01884 259856

8:30-4pm Mon to Fri

Penorama newsletter

sign up to get updates!

Same-day dispatch

on most orders before 3pm

World's biggest range

30,000 items and growing!

Passionate about pens

expert knowledge, top service

Dyslexia Awareness Week


When I first started primary school all those years ago, I was recognised as having a condition that my teachers loved to call 'word blindness', as though putting that label on me meant that the problem was solved and they could just carry on as normal, meaning that it sometimes took me a little while to actually take in what I was learning in the literary arena. 

You see, even though I found conventional problem solving to be incredibly easy (when I was 7 I fixed my father’s motorbike on the side of the road whilst he was waiting for the RAC), as soon as it came to something as simple as word play or writing short stories (and even blogs today), it felt like a Herculean task.

One such issue is that although I may read the same passage over and over, I still won’t see a really important part that changes the entire meaning of the statement (which can lead to some really funny responses to emails I can tell you!)

There are many facets to dyslexia for me and that may consist of missing words (like “I” or “not”), misinterpreting letters within words (R’s for P’s, A’s for E’s) or sometimes even adding extras in there (let’s not get into There, Their and They’re). I have problems like misunderstanding text or become incredibly tired by the task of reading for long periods (I place a piece of orange acetate over the text to make the it softer and easier to read).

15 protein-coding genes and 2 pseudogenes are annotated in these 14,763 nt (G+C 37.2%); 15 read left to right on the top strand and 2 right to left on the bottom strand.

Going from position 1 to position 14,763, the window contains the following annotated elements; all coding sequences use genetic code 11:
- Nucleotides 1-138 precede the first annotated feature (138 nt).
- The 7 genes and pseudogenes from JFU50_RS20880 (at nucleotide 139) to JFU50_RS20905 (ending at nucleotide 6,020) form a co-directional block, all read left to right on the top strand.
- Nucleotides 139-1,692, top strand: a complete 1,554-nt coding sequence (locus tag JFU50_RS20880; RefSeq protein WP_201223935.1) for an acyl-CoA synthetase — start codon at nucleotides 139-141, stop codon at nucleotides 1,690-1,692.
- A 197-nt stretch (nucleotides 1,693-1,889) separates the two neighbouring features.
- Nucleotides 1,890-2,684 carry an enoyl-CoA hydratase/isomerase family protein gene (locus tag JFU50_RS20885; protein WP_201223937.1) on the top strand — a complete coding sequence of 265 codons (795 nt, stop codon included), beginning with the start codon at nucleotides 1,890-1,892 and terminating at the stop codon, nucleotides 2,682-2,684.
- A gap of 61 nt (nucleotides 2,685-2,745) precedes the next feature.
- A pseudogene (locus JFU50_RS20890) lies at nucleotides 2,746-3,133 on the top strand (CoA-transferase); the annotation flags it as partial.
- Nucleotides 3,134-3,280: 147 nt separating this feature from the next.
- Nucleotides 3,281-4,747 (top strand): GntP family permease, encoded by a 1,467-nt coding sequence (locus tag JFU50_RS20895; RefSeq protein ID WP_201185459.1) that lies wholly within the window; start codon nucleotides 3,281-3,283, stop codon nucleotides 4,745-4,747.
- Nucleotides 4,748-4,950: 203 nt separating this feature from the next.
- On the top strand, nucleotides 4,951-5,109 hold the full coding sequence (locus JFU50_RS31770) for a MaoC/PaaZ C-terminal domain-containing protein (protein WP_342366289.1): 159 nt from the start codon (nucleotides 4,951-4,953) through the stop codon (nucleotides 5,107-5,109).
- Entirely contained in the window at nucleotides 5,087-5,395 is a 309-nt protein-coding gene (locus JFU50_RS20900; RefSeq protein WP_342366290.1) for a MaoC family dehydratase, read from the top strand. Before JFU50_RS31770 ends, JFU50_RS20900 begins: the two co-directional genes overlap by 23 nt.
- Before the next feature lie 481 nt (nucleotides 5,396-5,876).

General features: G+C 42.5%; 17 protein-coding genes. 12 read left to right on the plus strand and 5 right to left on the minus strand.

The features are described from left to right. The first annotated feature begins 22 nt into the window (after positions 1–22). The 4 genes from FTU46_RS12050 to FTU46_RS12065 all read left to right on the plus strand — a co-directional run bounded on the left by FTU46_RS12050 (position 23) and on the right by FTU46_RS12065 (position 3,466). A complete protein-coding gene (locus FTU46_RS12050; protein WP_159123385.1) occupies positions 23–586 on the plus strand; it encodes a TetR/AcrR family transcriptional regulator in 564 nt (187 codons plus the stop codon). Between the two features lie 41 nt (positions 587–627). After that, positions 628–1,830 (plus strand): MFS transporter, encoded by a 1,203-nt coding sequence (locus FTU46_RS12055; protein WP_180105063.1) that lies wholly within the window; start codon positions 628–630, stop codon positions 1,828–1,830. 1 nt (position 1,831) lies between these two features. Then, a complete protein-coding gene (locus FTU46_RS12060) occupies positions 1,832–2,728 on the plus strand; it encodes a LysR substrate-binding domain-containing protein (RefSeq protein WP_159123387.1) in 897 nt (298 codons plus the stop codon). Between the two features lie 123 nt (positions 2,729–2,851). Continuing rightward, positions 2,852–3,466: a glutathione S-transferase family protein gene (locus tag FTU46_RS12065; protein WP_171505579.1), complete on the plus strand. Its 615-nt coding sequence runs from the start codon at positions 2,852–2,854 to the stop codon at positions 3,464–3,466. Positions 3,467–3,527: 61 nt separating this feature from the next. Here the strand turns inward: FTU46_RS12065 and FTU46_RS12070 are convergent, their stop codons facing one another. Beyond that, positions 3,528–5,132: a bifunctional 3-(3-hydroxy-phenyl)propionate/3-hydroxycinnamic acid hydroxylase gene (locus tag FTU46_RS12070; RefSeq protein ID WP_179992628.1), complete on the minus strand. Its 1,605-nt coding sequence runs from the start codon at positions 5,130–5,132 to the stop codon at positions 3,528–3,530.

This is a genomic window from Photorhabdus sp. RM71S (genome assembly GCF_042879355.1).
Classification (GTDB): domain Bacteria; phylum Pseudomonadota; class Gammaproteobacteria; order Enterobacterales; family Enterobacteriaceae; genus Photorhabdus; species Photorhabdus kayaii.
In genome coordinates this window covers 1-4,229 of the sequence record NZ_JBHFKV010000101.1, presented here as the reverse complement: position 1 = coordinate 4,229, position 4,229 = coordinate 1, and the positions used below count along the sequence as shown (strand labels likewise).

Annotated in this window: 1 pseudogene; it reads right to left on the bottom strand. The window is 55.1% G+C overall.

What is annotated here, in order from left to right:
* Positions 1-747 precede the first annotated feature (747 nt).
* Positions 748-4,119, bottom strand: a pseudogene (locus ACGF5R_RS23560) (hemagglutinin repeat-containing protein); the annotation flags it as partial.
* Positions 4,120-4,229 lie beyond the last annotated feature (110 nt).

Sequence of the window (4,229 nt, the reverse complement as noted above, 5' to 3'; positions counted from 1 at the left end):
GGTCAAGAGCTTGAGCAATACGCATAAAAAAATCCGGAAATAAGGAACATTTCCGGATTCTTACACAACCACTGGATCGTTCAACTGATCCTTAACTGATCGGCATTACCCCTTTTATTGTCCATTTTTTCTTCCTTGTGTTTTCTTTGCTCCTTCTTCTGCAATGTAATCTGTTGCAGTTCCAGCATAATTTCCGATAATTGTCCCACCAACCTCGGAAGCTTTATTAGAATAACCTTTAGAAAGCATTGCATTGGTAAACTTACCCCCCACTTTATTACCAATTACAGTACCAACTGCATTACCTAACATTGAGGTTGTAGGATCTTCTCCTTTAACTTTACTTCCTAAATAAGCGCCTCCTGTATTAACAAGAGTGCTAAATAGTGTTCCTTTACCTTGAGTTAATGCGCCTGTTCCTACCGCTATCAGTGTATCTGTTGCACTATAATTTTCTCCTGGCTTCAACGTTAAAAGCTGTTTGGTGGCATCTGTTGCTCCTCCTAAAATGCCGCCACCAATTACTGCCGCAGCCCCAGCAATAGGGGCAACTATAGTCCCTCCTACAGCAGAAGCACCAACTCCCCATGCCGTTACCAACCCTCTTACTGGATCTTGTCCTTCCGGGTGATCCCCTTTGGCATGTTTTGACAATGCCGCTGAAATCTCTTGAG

At some point in my life, I realised that I don't read in a way that most people would call conventional anymore, much preferring to read as though I’m listening to a poem, with the peaks and troughs of the language usefully filling in the gaps of otherwise contextually lacking text. This stops me from reading and ending up with something a little like this:

Wheen you’re raeding, you mey not saa or avan sometimes add words words or lettters into what you went to wrote.

Not to worry however; I’ve found ways of solving or at least minimising the likelihood of these problems recurring. One is probably the most obvious… I use a spell check on my computer but that doesn’t always help (especially when it’s set to English US) and I personally find that it can lead to becoming too relaxed within the safety of your autocorrect.


As such, I’ve always spent more time reading and writing so try and keep up those skills by hand writing notes for myself and making sure that they are perfectly legible. That has become a small point of pride (especially as I’m also a leftie) so my favourite pen as a child was a purple and green STABILO Easy (I actually still have it in one of the million drawers in my office). As well, I practice rewriting letters before I write them so that I can get the correct shapes and spelling down beforehand which means having mountains of notebooks and sticky pads.

I’m sure that this happens to the majority of us but I certainly find that “small tasks” can take me a lot longer to accomplish, as they invariably become larger and larger. This is generally because if I don't set the defined parameters of the task, the scope just keeps growing. Nowadays, I set time frames for periods of work and introduce breaks (countdown timers on my phone) to stop my mind from getting caught in the inevitable pitfalls!

6 October 2020


    Back to top